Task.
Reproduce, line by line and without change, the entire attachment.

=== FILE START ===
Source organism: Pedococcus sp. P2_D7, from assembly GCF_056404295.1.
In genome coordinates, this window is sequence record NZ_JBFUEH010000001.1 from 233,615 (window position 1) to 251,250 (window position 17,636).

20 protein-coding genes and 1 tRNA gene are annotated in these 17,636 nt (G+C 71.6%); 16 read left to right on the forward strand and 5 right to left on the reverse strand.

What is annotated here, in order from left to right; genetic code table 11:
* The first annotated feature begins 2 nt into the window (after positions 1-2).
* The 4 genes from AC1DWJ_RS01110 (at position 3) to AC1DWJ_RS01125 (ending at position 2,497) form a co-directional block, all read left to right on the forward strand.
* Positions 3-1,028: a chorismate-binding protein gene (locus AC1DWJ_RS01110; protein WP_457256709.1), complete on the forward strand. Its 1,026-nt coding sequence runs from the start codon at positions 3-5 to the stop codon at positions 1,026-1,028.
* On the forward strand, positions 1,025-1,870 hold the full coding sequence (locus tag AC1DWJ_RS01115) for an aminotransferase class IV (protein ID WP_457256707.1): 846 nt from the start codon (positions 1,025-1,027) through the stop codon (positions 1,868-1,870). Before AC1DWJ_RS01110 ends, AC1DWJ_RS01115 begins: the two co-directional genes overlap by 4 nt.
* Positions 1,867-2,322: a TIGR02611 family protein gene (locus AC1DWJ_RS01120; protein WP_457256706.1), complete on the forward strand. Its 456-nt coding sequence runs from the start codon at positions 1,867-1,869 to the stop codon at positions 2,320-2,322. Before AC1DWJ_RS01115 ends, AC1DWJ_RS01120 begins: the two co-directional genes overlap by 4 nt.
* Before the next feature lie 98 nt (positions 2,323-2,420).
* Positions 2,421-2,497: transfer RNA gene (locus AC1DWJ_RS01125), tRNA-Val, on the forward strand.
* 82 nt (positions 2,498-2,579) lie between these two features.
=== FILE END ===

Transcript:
Source organism: Pedococcus sp. P2_D7, from assembly GCF_056404295.1.
In genome coordinates, this window is sequence record NZ_JBFUEH010000001.1 from 233,615 (window position 1) to 251,250 (window position 17,636).

20 protein-coding genes and 1 tRNA gene are annotated in these 17,636 nt (G+C 71.6%); 16 read left to right on the forward strand and 5 right to left on the reverse strand.

What is annotated here, in order from left to right; genetic code table 11:
* The first annotated feature begins 2 nt into the window (after positions 1-2).
* The 4 genes from AC1DWJ_RS01110 (at position 3) to AC1DWJ_RS01125 (ending at position 2,497) form a co-directional block, all read left to right on the forward strand.
* Positions 3-1,028: a chorismate-binding protein gene (locus AC1DWJ_RS01110; protein WP_457256709.1), complete on the forward strand. Its 1,026-nt coding sequence runs from the start codon at positions 3-5 to the stop codon at positions 1,026-1,028.
* On the forward strand, positions 1,025-1,870 hold the full coding sequence (locus tag AC1DWJ_RS01115) for an aminotransferase class IV (protein ID WP_457256707.1): 846 nt from the start codon (positions 1,025-1,027) through the stop codon (positions 1,868-1,870). Before AC1DWJ_RS01110 ends, AC1DWJ_RS01115 begins: the two co-directional genes overlap by 4 nt.
* Positions 1,867-2,322: a TIGR02611 family protein gene (locus AC1DWJ_RS01120; protein WP_457256706.1), complete on the forward strand. Its 456-nt coding sequence runs from the start codon at positions 1,867-1,869 to the stop codon at positions 2,320-2,322. Before AC1DWJ_RS01115 ends, AC1DWJ_RS01120 begins: the two co-directional genes overlap by 4 nt.
* Before the next feature lie 98 nt (positions 2,323-2,420).
* Positions 2,421-2,497: transfer RNA gene (locus AC1DWJ_RS01125), tRNA-Val, on the forward strand.
* 82 nt (positions 2,498-2,579) lie between these two features.